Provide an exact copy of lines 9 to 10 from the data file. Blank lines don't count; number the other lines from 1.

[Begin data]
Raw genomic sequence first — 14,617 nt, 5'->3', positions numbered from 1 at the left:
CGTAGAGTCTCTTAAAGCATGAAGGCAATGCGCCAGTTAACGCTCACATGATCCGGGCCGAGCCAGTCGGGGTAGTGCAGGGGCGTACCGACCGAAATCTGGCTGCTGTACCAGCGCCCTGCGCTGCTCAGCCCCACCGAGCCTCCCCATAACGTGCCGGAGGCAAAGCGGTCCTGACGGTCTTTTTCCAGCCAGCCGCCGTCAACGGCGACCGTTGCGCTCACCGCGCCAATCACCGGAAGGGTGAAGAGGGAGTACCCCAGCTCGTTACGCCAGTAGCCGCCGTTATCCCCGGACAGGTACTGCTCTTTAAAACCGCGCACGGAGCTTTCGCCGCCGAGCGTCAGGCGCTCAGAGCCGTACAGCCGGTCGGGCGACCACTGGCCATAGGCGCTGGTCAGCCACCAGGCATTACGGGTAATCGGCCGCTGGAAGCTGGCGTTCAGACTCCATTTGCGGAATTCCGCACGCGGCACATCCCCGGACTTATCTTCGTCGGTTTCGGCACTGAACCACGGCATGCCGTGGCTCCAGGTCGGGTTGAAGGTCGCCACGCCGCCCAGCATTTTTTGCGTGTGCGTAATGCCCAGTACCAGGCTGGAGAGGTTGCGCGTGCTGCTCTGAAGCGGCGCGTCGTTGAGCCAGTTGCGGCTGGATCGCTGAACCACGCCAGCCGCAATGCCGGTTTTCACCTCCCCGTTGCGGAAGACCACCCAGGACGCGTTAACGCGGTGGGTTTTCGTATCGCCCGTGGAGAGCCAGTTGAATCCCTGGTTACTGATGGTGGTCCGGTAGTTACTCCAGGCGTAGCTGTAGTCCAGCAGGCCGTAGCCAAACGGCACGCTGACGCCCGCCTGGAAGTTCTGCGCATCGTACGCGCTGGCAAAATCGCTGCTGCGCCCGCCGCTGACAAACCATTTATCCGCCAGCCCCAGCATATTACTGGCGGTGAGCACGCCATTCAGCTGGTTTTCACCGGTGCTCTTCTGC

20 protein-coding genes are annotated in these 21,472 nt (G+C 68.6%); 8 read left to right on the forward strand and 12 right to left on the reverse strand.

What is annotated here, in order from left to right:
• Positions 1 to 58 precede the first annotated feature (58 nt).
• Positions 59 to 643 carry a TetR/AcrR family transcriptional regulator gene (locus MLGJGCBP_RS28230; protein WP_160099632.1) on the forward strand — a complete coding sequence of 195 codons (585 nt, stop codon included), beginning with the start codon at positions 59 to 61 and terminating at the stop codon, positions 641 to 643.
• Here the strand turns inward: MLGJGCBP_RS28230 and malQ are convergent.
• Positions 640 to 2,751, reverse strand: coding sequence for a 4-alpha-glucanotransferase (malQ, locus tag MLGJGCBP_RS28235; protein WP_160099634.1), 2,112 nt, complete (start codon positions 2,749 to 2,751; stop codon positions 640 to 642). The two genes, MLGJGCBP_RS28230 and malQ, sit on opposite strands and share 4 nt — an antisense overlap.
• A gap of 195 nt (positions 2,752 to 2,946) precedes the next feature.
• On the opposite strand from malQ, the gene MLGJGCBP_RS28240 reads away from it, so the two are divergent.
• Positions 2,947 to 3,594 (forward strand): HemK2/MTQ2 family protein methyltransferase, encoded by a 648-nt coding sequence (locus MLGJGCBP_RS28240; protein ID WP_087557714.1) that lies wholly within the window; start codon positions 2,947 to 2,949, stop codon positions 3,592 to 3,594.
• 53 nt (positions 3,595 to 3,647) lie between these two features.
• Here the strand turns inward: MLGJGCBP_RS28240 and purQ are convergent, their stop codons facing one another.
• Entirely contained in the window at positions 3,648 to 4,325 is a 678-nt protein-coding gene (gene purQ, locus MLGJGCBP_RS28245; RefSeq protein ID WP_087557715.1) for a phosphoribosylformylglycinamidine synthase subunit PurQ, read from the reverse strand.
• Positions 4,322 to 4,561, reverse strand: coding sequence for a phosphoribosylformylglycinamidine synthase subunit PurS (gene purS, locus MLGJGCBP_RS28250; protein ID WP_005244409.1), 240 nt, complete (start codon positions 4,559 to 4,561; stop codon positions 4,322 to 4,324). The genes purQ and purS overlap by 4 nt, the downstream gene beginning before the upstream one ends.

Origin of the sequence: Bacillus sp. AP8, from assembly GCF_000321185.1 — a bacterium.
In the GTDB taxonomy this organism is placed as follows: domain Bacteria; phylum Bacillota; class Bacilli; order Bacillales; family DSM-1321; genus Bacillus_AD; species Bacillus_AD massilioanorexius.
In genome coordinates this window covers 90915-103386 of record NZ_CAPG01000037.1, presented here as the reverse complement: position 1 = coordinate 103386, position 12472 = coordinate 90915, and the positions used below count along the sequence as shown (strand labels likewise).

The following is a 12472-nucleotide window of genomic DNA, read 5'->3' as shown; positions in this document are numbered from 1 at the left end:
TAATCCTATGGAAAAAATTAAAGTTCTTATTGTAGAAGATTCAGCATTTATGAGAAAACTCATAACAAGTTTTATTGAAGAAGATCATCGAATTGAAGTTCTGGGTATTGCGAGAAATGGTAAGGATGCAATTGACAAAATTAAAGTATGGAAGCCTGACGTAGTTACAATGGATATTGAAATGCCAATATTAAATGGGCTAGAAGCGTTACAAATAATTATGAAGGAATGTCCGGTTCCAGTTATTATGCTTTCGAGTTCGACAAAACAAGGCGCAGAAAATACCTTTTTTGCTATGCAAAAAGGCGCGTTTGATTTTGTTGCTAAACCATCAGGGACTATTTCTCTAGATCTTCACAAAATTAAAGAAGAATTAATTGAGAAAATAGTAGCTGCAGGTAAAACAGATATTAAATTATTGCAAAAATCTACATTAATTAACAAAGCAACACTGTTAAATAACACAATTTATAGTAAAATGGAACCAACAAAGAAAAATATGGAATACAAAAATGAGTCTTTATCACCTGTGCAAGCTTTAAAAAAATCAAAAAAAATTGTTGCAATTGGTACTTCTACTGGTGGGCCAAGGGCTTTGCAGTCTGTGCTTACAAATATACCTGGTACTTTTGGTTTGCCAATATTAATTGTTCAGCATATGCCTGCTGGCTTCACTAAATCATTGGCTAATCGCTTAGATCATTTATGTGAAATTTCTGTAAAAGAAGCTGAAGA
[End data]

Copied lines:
• A gap of 195 nt (positions 2,752 to 2,946) precedes the next feature.
• On the opposite strand from malQ, the gene MLGJGCBP_RS28240 reads away from it, so the two are divergent.